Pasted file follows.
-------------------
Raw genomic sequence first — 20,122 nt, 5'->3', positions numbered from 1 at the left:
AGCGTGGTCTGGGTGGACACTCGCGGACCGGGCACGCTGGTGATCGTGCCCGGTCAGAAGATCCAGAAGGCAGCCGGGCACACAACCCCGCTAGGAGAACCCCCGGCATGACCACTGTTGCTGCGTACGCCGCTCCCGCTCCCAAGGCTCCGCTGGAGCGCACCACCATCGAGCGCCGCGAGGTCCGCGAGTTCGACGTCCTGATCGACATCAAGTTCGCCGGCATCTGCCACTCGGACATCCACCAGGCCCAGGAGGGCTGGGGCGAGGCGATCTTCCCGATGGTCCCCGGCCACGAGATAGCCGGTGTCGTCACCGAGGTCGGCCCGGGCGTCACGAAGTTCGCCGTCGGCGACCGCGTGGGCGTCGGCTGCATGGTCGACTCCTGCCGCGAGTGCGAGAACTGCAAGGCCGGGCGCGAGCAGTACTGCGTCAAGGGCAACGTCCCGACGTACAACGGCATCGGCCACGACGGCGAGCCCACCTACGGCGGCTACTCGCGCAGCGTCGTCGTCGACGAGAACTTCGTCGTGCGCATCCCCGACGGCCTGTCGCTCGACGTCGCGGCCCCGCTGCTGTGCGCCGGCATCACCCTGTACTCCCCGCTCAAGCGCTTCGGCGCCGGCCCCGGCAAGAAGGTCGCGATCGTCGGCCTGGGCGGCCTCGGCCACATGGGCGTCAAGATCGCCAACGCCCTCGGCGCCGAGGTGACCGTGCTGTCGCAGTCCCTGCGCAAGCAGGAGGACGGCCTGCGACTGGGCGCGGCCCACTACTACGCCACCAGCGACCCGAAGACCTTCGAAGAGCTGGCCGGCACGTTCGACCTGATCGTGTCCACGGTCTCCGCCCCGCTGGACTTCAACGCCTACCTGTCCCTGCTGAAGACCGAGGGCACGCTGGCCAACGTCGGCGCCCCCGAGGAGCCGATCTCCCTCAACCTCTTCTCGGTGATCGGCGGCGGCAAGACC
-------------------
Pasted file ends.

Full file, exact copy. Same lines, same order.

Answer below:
Raw genomic sequence first — 20,122 nt, 5'->3', positions numbered from 1 at the left:
AGCGTGGTCTGGGTGGACACTCGCGGACCGGGCACGCTGGTGATCGTGCCCGGTCAGAAGATCCAGAAGGCAGCCGGGCACACAACCCCGCTAGGAGAACCCCCGGCATGACCACTGTTGCTGCGTACGCCGCTCCCGCTCCCAAGGCTCCGCTGGAGCGCACCACCATCGAGCGCCGCGAGGTCCGCGAGTTCGACGTCCTGATCGACATCAAGTTCGCCGGCATCTGCCACTCGGACATCCACCAGGCCCAGGAGGGCTGGGGCGAGGCGATCTTCCCGATGGTCCCCGGCCACGAGATAGCCGGTGTCGTCACCGAGGTCGGCCCGGGCGTCACGAAGTTCGCCGTCGGCGACCGCGTGGGCGTCGGCTGCATGGTCGACTCCTGCCGCGAGTGCGAGAACTGCAAGGCCGGGCGCGAGCAGTACTGCGTCAAGGGCAACGTCCCGACGTACAACGGCATCGGCCACGACGGCGAGCCCACCTACGGCGGCTACTCGCGCAGCGTCGTCGTCGACGAGAACTTCGTCGTGCGCATCCCCGACGGCCTGTCGCTCGACGTCGCGGCCCCGCTGCTGTGCGCCGGCATCACCCTGTACTCCCCGCTCAAGCGCTTCGGCGCCGGCCCCGGCAAGAAGGTCGCGATCGTCGGCCTGGGCGGCCTCGGCCACATGGGCGTCAAGATCGCCAACGCCCTCGGCGCCGAGGTGACCGTGCTGTCGCAGTCCCTGCGCAAGCAGGAGGACGGCCTGCGACTGGGCGCGGCCCACTACTACGCCACCAGCGACCCGAAGACCTTCGAAGAGCTGGCCGGCACGTTCGACCTGATCGTGTCCACGGTCTCCGCCCCGCTGGACTTCAACGCCTACCTGTCCCTGCTGAAGACCGAGGGCACGCTGGCCAACGTCGGCGCCCCCGAGGAGCCGATCTCCCTCAACCTCTTCTCGGTGATCGGCGGCGGCAAGACC